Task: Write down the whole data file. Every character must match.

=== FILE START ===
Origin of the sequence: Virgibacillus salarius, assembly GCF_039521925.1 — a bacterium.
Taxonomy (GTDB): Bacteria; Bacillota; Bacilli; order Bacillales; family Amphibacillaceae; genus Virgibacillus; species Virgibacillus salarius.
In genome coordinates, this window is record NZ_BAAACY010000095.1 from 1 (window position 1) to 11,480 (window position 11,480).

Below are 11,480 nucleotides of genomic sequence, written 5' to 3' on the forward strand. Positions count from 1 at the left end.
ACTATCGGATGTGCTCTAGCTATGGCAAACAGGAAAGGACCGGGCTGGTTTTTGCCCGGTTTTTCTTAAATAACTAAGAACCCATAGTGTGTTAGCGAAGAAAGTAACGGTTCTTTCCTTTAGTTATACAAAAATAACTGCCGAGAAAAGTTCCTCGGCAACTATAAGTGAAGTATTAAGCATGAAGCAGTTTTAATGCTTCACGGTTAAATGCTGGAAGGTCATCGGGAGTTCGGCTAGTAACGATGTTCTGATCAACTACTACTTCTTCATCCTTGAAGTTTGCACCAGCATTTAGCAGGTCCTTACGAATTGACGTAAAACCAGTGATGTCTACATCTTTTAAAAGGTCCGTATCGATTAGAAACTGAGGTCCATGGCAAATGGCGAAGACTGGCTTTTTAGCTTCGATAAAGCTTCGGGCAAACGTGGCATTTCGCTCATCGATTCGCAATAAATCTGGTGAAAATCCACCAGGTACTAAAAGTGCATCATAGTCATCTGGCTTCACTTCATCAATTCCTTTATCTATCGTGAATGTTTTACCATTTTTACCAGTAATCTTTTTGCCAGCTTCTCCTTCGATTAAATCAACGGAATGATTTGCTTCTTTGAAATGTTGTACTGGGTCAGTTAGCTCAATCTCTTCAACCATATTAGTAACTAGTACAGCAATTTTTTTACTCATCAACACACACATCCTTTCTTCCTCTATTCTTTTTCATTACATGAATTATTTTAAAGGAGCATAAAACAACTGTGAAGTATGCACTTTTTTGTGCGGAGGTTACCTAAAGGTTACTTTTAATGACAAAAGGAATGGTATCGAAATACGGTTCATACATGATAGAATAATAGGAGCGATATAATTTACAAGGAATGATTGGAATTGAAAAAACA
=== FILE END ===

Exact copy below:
Origin of the sequence: Virgibacillus salarius, assembly GCF_039521925.1 — a bacterium.
Taxonomy (GTDB): Bacteria; Bacillota; Bacilli; order Bacillales; family Amphibacillaceae; genus Virgibacillus; species Virgibacillus salarius.
In genome coordinates, this window is record NZ_BAAACY010000095.1 from 1 (window position 1) to 11,480 (window position 11,480).

Below are 11,480 nucleotides of genomic sequence, written 5' to 3' on the forward strand. Positions count from 1 at the left end.
ACTATCGGATGTGCTCTAGCTATGGCAAACAGGAAAGGACCGGGCTGGTTTTTGCCCGGTTTTTCTTAAATAACTAAGAACCCATAGTGTGTTAGCGAAGAAAGTAACGGTTCTTTCCTTTAGTTATACAAAAATAACTGCCGAGAAAAGTTCCTCGGCAACTATAAGTGAAGTATTAAGCATGAAGCAGTTTTAATGCTTCACGGTTAAATGCTGGAAGGTCATCGGGAGTTCGGCTAGTAACGATGTTCTGATCAACTACTACTTCTTCATCCTTGAAGTTTGCACCAGCATTTAGCAGGTCCTTACGAATTGACGTAAAACCAGTGATGTCTACATCTTTTAAAAGGTCCGTATCGATTAGAAACTGAGGTCCATGGCAAATGGCGAAGACTGGCTTTTTAGCTTCGATAAAGCTTCGGGCAAACGTGGCATTTCGCTCATCGATTCGCAATAAATCTGGTGAAAATCCACCAGGTACTAAAAGTGCATCATAGTCATCTGGCTTCACTTCATCAATTCCTTTATCTATCGTGAATGTTTTACCATTTTTACCAGTAATCTTTTTGCCAGCTTCTCCTTCGATTAAATCAACGGAATGATTTGCTTCTTTGAAATGTTGTACTGGGTCAGTTAGCTCAATCTCTTCAACCATATTAGTAACTAGTACAGCAATTTTTTTACTCATCAACACACACATCCTTTCTTCCTCTATTCTTTTTCATTACATGAATTATTTTAAAGGAGCATAAAACAACTGTGAAGTATGCACTTTTTTGTGCGGAGGTTACCTAAAGGTTACTTTTAATGACAAAAGGAATGGTATCGAAATACGGTTCATACATGATAGAATAATAGGAGCGATATAATTTACAAGGAATGATTGGAATTGAAAAAACA